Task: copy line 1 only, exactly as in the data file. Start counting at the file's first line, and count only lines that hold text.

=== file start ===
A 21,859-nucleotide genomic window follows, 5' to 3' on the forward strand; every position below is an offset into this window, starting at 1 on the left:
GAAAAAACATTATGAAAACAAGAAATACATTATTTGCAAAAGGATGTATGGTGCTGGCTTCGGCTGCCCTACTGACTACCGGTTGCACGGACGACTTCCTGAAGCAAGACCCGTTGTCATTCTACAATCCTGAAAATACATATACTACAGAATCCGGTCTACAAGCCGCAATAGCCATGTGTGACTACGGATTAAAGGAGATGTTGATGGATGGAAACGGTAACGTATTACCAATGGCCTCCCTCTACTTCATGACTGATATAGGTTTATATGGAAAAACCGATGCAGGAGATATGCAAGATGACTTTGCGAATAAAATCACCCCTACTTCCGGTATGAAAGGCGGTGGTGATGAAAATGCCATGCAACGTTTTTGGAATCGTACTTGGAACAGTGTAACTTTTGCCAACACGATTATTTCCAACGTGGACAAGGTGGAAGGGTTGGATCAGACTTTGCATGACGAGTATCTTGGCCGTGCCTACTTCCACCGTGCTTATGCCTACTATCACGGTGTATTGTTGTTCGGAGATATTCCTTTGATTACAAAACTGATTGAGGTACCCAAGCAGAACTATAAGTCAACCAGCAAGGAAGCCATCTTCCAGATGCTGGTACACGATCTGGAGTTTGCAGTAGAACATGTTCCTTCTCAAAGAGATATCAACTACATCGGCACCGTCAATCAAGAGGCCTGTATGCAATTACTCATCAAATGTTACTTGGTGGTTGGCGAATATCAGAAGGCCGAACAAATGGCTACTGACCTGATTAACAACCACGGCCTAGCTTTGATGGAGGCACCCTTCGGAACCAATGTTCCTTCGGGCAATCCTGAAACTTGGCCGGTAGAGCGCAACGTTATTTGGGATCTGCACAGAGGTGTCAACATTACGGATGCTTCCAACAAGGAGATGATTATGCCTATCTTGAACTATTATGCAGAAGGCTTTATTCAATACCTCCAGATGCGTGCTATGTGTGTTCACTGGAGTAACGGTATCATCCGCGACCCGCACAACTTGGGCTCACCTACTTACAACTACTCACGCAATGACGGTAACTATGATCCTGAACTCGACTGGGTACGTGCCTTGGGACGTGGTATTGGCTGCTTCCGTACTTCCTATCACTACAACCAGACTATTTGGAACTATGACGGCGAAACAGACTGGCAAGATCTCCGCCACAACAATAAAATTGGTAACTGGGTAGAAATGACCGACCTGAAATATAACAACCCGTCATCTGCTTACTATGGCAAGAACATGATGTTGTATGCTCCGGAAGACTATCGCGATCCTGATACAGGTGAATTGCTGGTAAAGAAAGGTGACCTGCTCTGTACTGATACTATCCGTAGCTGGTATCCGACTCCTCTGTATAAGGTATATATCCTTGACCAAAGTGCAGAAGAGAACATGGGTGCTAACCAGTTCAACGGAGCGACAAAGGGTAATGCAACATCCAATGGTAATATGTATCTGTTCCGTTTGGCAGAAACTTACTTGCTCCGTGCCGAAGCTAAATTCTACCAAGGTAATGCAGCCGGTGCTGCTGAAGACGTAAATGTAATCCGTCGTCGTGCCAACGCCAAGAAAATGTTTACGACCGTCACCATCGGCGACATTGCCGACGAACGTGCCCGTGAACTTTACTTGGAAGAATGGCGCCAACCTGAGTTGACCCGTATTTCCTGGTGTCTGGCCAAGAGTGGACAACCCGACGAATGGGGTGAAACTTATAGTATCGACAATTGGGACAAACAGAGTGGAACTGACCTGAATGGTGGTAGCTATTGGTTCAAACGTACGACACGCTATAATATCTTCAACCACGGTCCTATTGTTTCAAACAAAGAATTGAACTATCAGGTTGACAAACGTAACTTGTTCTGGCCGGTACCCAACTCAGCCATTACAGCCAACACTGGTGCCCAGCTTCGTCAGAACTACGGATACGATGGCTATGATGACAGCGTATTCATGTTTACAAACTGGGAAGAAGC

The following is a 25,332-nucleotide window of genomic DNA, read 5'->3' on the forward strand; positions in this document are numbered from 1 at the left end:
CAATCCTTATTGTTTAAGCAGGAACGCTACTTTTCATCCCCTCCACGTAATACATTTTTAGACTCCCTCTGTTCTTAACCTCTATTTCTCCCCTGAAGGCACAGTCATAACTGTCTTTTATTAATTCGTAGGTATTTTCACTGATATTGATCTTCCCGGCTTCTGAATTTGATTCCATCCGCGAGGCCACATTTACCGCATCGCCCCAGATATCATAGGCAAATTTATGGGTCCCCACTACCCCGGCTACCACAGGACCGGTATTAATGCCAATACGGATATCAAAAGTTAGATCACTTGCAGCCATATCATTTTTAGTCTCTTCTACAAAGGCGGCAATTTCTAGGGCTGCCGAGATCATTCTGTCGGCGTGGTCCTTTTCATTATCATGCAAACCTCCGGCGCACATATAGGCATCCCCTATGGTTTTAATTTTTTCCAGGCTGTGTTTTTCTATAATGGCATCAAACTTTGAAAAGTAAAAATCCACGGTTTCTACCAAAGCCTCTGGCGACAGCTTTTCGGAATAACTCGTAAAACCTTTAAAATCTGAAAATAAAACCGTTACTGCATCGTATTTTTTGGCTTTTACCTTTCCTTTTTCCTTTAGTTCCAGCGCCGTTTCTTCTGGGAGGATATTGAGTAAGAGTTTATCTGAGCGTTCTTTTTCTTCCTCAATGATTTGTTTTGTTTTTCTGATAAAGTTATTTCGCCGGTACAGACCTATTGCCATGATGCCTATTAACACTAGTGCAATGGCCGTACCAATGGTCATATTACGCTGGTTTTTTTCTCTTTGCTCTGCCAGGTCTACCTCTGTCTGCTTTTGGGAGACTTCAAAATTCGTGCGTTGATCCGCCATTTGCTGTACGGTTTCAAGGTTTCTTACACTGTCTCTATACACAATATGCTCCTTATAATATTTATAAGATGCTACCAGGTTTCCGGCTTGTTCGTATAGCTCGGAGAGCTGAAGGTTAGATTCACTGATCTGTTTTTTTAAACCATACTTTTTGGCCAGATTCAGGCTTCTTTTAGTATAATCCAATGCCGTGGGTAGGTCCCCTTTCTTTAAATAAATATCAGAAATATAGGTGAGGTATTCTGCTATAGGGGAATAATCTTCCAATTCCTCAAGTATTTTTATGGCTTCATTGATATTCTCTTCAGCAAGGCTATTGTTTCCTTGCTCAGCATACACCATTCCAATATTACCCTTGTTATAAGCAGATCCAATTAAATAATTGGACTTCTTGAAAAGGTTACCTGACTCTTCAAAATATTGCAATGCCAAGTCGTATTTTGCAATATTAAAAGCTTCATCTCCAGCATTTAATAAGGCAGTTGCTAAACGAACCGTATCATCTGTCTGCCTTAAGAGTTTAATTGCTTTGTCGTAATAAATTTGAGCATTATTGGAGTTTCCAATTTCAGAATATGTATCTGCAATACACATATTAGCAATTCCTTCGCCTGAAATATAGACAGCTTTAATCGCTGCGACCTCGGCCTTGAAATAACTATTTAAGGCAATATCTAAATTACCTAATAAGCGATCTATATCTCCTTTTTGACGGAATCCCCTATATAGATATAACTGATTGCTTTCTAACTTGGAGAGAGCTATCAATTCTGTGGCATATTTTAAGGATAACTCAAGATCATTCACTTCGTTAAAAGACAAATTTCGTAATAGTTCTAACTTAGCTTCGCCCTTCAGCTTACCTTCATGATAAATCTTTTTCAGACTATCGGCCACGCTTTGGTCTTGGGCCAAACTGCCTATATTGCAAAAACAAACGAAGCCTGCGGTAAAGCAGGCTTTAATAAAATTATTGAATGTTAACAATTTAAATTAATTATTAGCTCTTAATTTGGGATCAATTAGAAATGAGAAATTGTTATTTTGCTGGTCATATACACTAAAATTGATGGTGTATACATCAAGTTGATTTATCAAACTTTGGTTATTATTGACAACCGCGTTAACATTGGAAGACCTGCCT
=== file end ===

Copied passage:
A 21,859-nucleotide genomic window follows, 5' to 3' on the forward strand; every position below is an offset into this window, starting at 1 on the left: